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GENERAL REVIEW.

VOL. XVIII.-No. I.

JANUARY, 1861.

BOSTON:

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UNIVERSALIST QUARTERLY

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GENERAL REVIEW.

ARTICLE I.

The Religion of Zoroaster.

[Continued from Volume xvii.]

The Bull and Cow. - The original Mazdayasnas were evidently a very simple pastoral people. Their wants are few, and their aspirations seldom lofty. In their earliest prayers and hymns their desires are for rain and fruitful seasons, for health, strength, long life, numerous children, and sometimes for immortality. They adore the Deity as the Creator of the cow, and pray for pastures and fodder “for the well-created cow.” This peculiar regard for the most useful of all the brute creation is evidenced alike by the earliest and the latest monuments of the faith. On pressing occasions they even declare themselves “ worshippers of the cow,””? but in this they entirely overstate the point, being under puculiar duress of circumstances. Another statement of theirs, however, is true, that they use a product of the cow in their purifications. The actual male animal is comparatively seldom mentioned, but there is a mythic character, the primal bull, which makes a great figure in the Zend books, and equally in the later works. He is one of the first things created; but he is soon pierced and killed by the deevs, when from his dead or dying body is produced 1 Yasna, xxxi. 9, xxxvii. 1. 2 Parsees; p. 12. 8 Ibid.

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VOL. XVIII.

all the animal and vegetable creation. We have not the means of demonstrating what we are yet pretty confident of, that this myth is entirely a figurative representation of the productiveness of the earth and of Nature. In the cognate hymns of the Veda, the clouds are represented as cows, whose milk falling in showers fertilizes the earth ; and in the Yasna the cow is named in connection with the sun. The same word, gau, signifies both a cow and the earth, and thus we have the usual double meaning and a constant fluctuation between a literal and metaphorical signification. The same term, too, which in the early Zend signifies the soul of the world, the later Parsee books use to denote the soul of the primal bull. Also in the mysteries of Mithra, the bull was interpreted to represent the earth. Such are a few of the indirect evidences that we have here the very common phenomenon of an early poetic figure gradually hardened into a dogma by subsequent misconception.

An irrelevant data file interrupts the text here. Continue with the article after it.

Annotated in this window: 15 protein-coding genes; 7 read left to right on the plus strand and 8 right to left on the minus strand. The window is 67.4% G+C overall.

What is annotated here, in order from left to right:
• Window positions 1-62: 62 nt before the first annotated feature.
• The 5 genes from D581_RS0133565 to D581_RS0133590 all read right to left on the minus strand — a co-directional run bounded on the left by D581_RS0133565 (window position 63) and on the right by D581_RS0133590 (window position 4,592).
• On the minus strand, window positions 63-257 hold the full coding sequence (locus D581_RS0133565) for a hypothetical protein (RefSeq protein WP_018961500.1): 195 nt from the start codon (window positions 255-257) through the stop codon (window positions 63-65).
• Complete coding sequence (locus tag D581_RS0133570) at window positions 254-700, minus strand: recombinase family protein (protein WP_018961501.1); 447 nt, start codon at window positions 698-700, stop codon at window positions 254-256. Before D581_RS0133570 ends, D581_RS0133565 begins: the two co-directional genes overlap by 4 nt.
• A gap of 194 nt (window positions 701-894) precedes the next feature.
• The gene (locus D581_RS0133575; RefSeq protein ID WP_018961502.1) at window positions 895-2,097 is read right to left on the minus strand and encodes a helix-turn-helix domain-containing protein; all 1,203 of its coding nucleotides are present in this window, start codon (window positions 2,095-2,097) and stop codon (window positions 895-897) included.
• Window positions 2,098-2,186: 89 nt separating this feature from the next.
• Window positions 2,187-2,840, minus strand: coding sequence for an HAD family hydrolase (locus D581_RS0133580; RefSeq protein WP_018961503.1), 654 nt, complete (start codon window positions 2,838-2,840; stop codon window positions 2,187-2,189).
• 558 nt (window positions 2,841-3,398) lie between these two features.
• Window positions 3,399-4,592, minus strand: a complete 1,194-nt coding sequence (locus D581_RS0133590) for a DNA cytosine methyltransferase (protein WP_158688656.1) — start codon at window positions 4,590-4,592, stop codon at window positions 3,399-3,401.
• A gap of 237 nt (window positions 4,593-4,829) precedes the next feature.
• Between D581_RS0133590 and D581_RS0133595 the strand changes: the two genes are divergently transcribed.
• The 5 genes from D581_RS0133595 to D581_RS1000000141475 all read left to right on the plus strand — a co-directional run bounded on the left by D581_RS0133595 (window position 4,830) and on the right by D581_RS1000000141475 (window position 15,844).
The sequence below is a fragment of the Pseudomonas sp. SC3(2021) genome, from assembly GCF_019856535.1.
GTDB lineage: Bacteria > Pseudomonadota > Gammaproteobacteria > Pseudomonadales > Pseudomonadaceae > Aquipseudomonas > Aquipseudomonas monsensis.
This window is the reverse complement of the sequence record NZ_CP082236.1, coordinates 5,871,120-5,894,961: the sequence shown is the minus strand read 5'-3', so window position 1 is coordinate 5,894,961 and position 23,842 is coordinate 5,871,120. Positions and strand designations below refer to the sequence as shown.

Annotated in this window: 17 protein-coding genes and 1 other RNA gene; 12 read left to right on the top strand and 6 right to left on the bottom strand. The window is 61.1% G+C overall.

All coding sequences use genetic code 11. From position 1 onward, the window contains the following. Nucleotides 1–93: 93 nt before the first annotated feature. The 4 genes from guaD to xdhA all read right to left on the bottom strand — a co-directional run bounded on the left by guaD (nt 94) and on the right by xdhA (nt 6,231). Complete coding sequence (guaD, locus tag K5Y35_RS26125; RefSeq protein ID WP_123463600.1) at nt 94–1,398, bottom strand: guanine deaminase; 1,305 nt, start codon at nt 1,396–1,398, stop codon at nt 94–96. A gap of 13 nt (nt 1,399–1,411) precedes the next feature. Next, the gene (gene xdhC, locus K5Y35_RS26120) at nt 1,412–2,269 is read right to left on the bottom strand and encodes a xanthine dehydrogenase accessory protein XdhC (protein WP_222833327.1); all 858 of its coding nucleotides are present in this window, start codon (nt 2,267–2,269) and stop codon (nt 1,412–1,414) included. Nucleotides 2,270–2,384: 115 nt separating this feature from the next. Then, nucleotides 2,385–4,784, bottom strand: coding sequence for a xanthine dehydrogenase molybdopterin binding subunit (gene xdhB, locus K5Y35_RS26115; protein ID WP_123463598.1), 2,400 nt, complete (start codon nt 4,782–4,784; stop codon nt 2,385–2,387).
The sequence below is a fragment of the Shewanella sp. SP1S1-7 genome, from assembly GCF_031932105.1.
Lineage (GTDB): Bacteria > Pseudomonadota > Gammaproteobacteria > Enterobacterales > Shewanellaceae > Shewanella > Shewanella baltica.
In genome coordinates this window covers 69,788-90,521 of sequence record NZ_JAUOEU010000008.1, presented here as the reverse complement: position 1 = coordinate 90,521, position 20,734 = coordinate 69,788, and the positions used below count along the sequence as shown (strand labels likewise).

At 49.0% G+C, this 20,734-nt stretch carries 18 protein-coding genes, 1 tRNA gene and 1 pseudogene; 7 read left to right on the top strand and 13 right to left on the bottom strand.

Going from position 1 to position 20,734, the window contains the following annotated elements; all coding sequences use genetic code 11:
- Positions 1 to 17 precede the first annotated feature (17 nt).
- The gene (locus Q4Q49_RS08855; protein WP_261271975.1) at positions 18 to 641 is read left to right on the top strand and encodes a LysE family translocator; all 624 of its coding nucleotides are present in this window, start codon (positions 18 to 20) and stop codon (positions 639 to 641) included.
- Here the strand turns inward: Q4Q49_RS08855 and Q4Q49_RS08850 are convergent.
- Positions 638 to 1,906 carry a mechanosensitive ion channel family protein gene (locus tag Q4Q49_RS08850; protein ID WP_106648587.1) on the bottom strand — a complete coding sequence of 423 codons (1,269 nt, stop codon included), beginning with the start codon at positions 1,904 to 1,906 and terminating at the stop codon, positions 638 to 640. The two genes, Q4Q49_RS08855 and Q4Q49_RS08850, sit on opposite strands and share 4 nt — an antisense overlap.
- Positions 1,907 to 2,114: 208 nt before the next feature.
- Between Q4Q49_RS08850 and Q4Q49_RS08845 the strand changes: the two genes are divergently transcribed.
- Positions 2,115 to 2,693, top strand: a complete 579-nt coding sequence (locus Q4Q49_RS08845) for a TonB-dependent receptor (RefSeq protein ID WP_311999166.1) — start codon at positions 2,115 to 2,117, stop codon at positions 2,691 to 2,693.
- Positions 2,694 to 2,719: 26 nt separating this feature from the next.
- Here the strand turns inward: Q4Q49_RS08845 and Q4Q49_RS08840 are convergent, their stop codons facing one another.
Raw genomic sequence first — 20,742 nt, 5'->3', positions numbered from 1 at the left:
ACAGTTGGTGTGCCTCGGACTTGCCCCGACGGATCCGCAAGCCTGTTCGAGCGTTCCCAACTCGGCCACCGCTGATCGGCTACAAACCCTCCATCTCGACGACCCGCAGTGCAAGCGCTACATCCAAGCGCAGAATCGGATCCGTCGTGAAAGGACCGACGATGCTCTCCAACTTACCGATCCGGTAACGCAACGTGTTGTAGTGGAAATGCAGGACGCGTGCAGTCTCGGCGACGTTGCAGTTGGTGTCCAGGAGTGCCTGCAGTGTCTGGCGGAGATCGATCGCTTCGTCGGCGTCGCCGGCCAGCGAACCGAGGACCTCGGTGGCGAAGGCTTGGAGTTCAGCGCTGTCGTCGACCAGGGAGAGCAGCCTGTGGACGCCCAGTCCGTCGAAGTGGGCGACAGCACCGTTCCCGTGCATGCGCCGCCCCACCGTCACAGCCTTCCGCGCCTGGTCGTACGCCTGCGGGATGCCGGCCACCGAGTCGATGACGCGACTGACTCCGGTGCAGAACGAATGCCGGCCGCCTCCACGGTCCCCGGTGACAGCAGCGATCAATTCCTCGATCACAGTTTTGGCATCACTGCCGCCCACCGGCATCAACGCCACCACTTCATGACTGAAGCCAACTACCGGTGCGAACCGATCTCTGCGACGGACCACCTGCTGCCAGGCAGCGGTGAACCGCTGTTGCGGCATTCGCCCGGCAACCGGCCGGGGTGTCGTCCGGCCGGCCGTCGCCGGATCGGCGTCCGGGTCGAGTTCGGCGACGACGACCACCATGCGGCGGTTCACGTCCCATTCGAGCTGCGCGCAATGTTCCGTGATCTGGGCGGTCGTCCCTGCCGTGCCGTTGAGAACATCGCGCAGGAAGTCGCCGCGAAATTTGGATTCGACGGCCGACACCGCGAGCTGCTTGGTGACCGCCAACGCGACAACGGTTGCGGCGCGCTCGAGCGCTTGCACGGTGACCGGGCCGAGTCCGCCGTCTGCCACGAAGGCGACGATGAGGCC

Ritual. - It will only be possible to give here a very cursive and general outline of what was an extremely intricate and burdensome ceremonial. The original division of the people was into priests, warriors, and tillers of the soil, which was precisely identical with the primitive three-fold distribution of castes in India ; but these castes do not appear to have ever been strictly hereditary. At least, the office of the priesthood, which alone has preserved its distinctness, is not now transmissible from father to son. All the public and more important ordinances of religion were confined to the priests. They were the ancient Magi, whom Herodotus recognized as a distinct tribe of the Medes. Their peculiar wisdom consisted in an ability to repeat the sacred hymns and formulas, perform the established ceremonies in their proper order, and a similar acquaintance with the provisions and distinctions of the law; to which was gradually added a mass of arbitrary and fanciful interpretations and traditions, and some pretensions to astrology. Confronted with European science, all the vaunted wisdom of the East becomes unmitigated folly. The principal acts of public worship bore a strong general resemblance to the celebration of the mass. The liturgy was not read, but repeated

4 Boundehesh.

5 xxxii. 10.

6 Zeitschrift D. M. G. ix. 692.

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